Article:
As his landmark retrospective at Bristol’s Arnolfini gallery closes this weekend, Gill reflects on his prolific career
“I wonder if photographers have weak memories,” Stephen Gill muses. “They’re constantly downloading [images in their minds]. Perhaps your memory gets lazy, like using a calculator to do simple maths. I have so many projects and films that I’ve made that just lie dormant and detached from my memory.” Wrapped in a plush puffer jacket with a fur-lined hood, Gill is speaking to me from inside his car. He has just dropped his kids off at school, and parked in the middle of an open, grassy field surrounded by evergreens. It is early November, and the grey sheen of winter is beginning to set in over Malmo, Sweden, where the artist is based.
Gill’s career has been prolific. In the last 30 years he has published 27 books, including The Pillar, which received the Rencontres d’Arles author photobook award in 2019. These are mostly published under his own imprint, Nobody Books, which he launched in 2005. Gill has exhibited all over the world, including at the National Portrait Gallery, the Victoria and Albert Museum, Christophe Guye Gallerie, Sprengel Museum, Tate, The Photographers’ Gallery, Palais des Beaux Arts, and Haus der Kunst, to name a few. Now, a vast retrospective of Gill’s work, made between 1996 and 2021, is on show at the Arnolfini in Bristol, “where it all began”. The exhibition was two years in the making, and closes this Sunday.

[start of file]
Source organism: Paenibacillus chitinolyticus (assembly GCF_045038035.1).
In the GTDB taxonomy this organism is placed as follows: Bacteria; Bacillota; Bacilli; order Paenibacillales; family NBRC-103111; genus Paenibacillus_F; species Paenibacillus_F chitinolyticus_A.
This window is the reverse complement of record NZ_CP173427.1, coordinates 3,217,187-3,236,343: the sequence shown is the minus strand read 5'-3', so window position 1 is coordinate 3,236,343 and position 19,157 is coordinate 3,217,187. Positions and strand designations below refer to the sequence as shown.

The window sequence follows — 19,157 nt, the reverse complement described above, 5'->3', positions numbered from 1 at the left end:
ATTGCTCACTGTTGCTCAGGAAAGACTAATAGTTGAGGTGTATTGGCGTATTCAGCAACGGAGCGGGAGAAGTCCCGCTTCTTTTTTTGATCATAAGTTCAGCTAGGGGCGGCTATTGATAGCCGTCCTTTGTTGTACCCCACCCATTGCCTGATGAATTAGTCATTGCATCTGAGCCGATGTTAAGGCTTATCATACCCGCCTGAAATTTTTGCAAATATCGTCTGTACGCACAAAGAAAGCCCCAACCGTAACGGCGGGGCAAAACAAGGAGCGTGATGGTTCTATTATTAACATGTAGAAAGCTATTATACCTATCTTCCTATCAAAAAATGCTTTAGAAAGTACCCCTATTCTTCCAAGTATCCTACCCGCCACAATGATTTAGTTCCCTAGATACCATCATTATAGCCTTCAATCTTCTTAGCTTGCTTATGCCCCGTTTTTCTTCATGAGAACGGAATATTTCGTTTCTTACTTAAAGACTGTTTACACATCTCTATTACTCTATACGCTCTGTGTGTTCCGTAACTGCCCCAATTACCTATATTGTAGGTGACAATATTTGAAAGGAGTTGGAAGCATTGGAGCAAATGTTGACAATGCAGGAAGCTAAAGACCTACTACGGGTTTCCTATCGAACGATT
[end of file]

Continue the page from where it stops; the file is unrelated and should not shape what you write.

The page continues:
He created a number of series around East London, where he lived – including Hackney Wick (2003-2005), Buried (2005-2006), and A Series of Disappointments (2007) – photographing found ephemera, local people and the bustle of the weekly market. He also experimented with process. For Hackney Flowers (2004-2007), for example, he stuck smatterings of flowers and seeds collected from the meadows and canal on top of images of daily life.
In other series, he buried images in the ground to encourage decay, while submerging others in pond water or energy drinks, enhancing the sense of place that is so prevalent in his work. “I felt so inspired there, I just couldn’t stop,” says Gill, who also made work out of littered betting slips, ants, pigeons and other urban animals. “In a way, I got addicted to the visual chaos of the city.”
Born in Bristol in 1971, Gill has been making, and communicating with, images from a young age. He was drawn to the outdoors, using lenses and microscopes to inspect the organisms he found in the undergrowth. Gill struggled academically, but easily grasped the technicalities of the camera. One of his early photographic collages displayed at the Arnolfini is a self-portrait. Gill’s 12-year-old head is cut-and-pasted on top of a cauliflower body, a camera slung over his shoulder.
Further into the show, a ghostly self-portrait, made aged 14, shows an understanding of double exposure. “I learned to articulate myself visually quite early,” he recalls. “I found it hard to read and grasp words even when they were spoken. Then, different things collided – a love of music, love of nature, having excess energy, being hyper-sensitive and having a curious mind.” He adds: “I think I found some kind of refuge in those ‘worlds’ – it was amazing. Being a kid is limitless. I still make and respond to the world in the same way, or react on an instinct.”
Following a foundation course in Bristol, Gill moved to London and secured an internship at Magnum Photos. He planned to stay just one year, but was so captivated by the city that he remained for the next two decades. Making money from shooting editorial portraits allowed him to focus on personal work, and this he did with vigour.
“As I grew older I got more confident to step back and back, and encourage the subject to keep making steps forward – to the point where I eventually just stepped out completely and let the subject guide me, and inform and shape the work. That’s probably the most fun I’ve ever had with photography”